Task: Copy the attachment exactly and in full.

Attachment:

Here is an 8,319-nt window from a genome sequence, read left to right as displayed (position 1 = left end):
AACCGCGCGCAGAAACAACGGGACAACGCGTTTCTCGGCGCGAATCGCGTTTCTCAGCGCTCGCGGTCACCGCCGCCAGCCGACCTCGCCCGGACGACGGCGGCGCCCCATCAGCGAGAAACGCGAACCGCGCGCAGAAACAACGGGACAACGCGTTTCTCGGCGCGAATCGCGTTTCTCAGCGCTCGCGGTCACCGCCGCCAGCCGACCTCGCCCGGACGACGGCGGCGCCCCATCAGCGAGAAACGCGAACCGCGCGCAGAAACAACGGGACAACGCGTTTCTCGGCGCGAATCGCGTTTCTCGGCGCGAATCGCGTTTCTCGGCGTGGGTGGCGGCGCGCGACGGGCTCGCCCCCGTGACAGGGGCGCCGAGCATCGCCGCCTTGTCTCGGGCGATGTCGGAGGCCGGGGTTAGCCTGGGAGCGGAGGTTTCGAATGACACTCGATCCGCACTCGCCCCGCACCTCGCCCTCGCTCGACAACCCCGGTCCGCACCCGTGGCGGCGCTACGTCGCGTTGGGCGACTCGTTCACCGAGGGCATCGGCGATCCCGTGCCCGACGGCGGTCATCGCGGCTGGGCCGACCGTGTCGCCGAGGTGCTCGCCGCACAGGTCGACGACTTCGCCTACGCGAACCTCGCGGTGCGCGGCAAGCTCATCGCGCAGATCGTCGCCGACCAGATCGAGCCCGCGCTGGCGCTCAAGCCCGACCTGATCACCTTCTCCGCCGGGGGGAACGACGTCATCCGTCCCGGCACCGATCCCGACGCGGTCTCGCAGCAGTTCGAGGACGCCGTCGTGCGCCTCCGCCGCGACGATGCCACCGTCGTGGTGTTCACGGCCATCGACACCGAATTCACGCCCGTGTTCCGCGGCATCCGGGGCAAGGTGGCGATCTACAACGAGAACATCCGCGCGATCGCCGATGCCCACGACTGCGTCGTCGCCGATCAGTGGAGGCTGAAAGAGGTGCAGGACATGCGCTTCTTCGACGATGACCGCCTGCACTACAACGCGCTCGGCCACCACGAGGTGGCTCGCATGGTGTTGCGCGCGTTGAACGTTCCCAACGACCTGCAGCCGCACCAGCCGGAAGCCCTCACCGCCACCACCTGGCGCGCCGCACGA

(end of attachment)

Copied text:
Here is an 8,319-nt window from a genome sequence, read left to right as displayed (position 1 = left end):
AACCGCGCGCAGAAACAACGGGACAACGCGTTTCTCGGCGCGAATCGCGTTTCTCAGCGCTCGCGGTCACCGCCGCCAGCCGACCTCGCCCGGACGACGGCGGCGCCCCATCAGCGAGAAACGCGAACCGCGCGCAGAAACAACGGGACAACGCGTTTCTCGGCGCGAATCGCGTTTCTCAGCGCTCGCGGTCACCGCCGCCAGCCGACCTCGCCCGGACGACGGCGGCGCCCCATCAGCGAGAAACGCGAACCGCGCGCAGAAACAACGGGACAACGCGTTTCTCGGCGCGAATCGCGTTTCTCGGCGCGAATCGCGTTTCTCGGCGTGGGTGGCGGCGCGCGACGGGCTCGCCCCCGTGACAGGGGCGCCGAGCATCGCCGCCTTGTCTCGGGCGATGTCGGAGGCCGGGGTTAGCCTGGGAGCGGAGGTTTCGAATGACACTCGATCCGCACTCGCCCCGCACCTCGCCCTCGCTCGACAACCCCGGTCCGCACCCGTGGCGGCGCTACGTCGCGTTGGGCGACTCGTTCACCGAGGGCATCGGCGATCCCGTGCCCGACGGCGGTCATCGCGGCTGGGCCGACCGTGTCGCCGAGGTGCTCGCCGCACAGGTCGACGACTTCGCCTACGCGAACCTCGCGGTGCGCGGCAAGCTCATCGCGCAGATCGTCGCCGACCAGATCGAGCCCGCGCTGGCGCTCAAGCCCGACCTGATCACCTTCTCCGCCGGGGGGAACGACGTCATCCGTCCCGGCACCGATCCCGACGCGGTCTCGCAGCAGTTCGAGGACGCCGTCGTGCGCCTCCGCCGCGACGATGCCACCGTCGTGGTGTTCACGGCCATCGACACCGAATTCACGCCCGTGTTCCGCGGCATCCGGGGCAAGGTGGCGATCTACAACGAGAACATCCGCGCGATCGCCGATGCCCACGACTGCGTCGTCGCCGATCAGTGGAGGCTGAAAGAGGTGCAGGACATGCGCTTCTTCGACGATGACCGCCTGCACTACAACGCGCTCGGCCACCACGAGGTGGCTCGCATGGTGTTGCGCGCGTTGAACGTTCCCAACGACCTGCAGCCGCACCAGCCGGAAGCCCTCACCGCCACCACCTGGCGCGCCGCACGA